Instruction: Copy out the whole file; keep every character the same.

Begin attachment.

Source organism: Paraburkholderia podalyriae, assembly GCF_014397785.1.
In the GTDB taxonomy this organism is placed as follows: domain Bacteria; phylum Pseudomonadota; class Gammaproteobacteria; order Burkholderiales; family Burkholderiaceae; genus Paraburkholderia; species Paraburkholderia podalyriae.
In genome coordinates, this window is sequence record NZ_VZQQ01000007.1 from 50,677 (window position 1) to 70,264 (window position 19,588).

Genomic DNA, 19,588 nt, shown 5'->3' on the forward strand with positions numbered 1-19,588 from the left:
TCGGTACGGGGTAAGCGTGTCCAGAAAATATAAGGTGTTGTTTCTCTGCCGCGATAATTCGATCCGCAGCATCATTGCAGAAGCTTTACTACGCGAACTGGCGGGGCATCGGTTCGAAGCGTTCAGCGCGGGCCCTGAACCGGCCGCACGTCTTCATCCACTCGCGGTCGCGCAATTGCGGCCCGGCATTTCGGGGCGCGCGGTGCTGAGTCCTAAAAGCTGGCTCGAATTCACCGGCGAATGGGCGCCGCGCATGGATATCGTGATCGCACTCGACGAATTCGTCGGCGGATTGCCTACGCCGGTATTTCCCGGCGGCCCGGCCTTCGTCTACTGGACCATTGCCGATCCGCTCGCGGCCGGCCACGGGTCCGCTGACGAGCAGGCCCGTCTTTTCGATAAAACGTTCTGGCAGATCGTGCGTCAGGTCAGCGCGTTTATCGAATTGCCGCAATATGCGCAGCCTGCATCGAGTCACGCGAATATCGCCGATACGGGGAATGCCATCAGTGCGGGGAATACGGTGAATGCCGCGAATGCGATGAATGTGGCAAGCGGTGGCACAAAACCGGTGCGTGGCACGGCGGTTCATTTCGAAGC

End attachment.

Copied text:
Source organism: Paraburkholderia podalyriae, assembly GCF_014397785.1.
In the GTDB taxonomy this organism is placed as follows: domain Bacteria; phylum Pseudomonadota; class Gammaproteobacteria; order Burkholderiales; family Burkholderiaceae; genus Paraburkholderia; species Paraburkholderia podalyriae.
In genome coordinates, this window is sequence record NZ_VZQQ01000007.1 from 50,677 (window position 1) to 70,264 (window position 19,588).

Genomic DNA, 19,588 nt, shown 5'->3' on the forward strand with positions numbered 1-19,588 from the left:
TCGGTACGGGGTAAGCGTGTCCAGAAAATATAAGGTGTTGTTTCTCTGCCGCGATAATTCGATCCGCAGCATCATTGCAGAAGCTTTACTACGCGAACTGGCGGGGCATCGGTTCGAAGCGTTCAGCGCGGGCCCTGAACCGGCCGCACGTCTTCATCCACTCGCGGTCGCGCAATTGCGGCCCGGCATTTCGGGGCGCGCGGTGCTGAGTCCTAAAAGCTGGCTCGAATTCACCGGCGAATGGGCGCCGCGCATGGATATCGTGATCGCACTCGACGAATTCGTCGGCGGATTGCCTACGCCGGTATTTCCCGGCGGCCCGGCCTTCGTCTACTGGACCATTGCCGATCCGCTCGCGGCCGGCCACGGGTCCGCTGACGAGCAGGCCCGTCTTTTCGATAAAACGTTCTGGCAGATCGTGCGTCAGGTCAGCGCGTTTATCGAATTGCCGCAATATGCGCAGCCTGCATCGAGTCACGCGAATATCGCCGATACGGGGAATGCCATCAGTGCGGGGAATACGGTGAATGCCGCGAATGCGATGAATGTGGCAAGCGGTGGCACAAAACCGGTGCGTGGCACGGCGGTTCATTTCGAAGC